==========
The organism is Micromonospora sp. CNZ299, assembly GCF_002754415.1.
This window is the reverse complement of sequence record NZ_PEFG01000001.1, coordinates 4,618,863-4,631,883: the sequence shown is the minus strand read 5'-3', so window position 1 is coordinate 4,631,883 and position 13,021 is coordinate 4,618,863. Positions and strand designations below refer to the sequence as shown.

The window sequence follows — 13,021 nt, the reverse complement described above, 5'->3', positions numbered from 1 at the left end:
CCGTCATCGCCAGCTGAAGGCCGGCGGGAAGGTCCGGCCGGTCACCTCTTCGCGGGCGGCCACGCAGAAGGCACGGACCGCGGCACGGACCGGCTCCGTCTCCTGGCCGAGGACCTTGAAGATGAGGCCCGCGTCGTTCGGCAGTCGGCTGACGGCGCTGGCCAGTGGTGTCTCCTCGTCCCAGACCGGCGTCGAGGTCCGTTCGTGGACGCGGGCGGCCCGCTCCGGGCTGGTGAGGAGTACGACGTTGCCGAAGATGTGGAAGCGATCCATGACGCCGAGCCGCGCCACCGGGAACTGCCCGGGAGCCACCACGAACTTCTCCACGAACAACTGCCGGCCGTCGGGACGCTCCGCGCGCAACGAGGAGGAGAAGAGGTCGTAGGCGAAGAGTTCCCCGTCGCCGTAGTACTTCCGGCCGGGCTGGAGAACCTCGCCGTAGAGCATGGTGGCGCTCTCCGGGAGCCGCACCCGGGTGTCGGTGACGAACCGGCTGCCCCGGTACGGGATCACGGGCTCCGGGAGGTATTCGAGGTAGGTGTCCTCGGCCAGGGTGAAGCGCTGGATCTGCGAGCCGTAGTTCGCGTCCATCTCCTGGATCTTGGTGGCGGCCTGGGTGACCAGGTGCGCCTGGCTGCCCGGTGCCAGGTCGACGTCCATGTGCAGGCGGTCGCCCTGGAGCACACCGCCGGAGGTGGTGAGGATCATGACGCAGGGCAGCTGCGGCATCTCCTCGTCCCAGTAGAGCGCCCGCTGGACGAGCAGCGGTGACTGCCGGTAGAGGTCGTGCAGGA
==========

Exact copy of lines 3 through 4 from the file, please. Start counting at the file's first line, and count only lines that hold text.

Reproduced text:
The window sequence follows — 13,021 nt, the reverse complement described above, 5'->3', positions numbered from 1 at the left end:
CCGTCATCGCCAGCTGAAGGCCGGCGGGAAGGTCCGGCCGGTCACCTCTTCGCGGGCGGCCACGCAGAAGGCACGGACCGCGGCACGGACCGGCTCCGTCTCCTGGCCGAGGACCTTGAAGATGAGGCCCGCGTCGTTCGGCAGTCGGCTGACGGCGCTGGCCAGTGGTGTCTCCTCGTCCCAGACCGGCGTCGAGGTCCGTTCGTGGACGCGGGCGGCCCGCTCCGGGCTGGTGAGGAGTACGACGTTGCCGAAGATGTGGAAGCGATCCATGACGCCGAGCCGCGCCACCGGGAACTGCCCGGGAGCCACCACGAACTTCTCCACGAACAACTGCCGGCCGTCGGGACGCTCCGCGCGCAACGAGGAGGAGAAGAGGTCGTAGGCGAAGAGTTCCCCGTCGCCGTAGTACTTCCGGCCGGGCTGGAGAACCTCGCCGTAGAGCATGGTGGCGCTCTCCGGGAGCCGCACCCGGGTGTCGGTGACGAACCGGCTGCCCCGGTACGGGATCACGGGCTCCGGGAGGTATTCGAGGTAGGTGTCCTCGGCCAGGGTGAAGCGCTGGATCTGCGAGCCGTAGTTCGCGTCCATCTCCTGGATCTTGGTGGCGGCCTGGGTGACCAGGTGCGCCTGGCTGCCCGGTGCCAGGTCGACGTCCATGTGCAGGCGGTCGCCCTGGAGCACACCGCCGGAGGTGGTGAGGATCATGACGCAGGGCAGCTGCGGCATCTCCTCGTCCCAGTAGAGCGCCCGCTGGACGAGCAGCGGTGACTGCCGGTAGAGGTCGTGCAGGA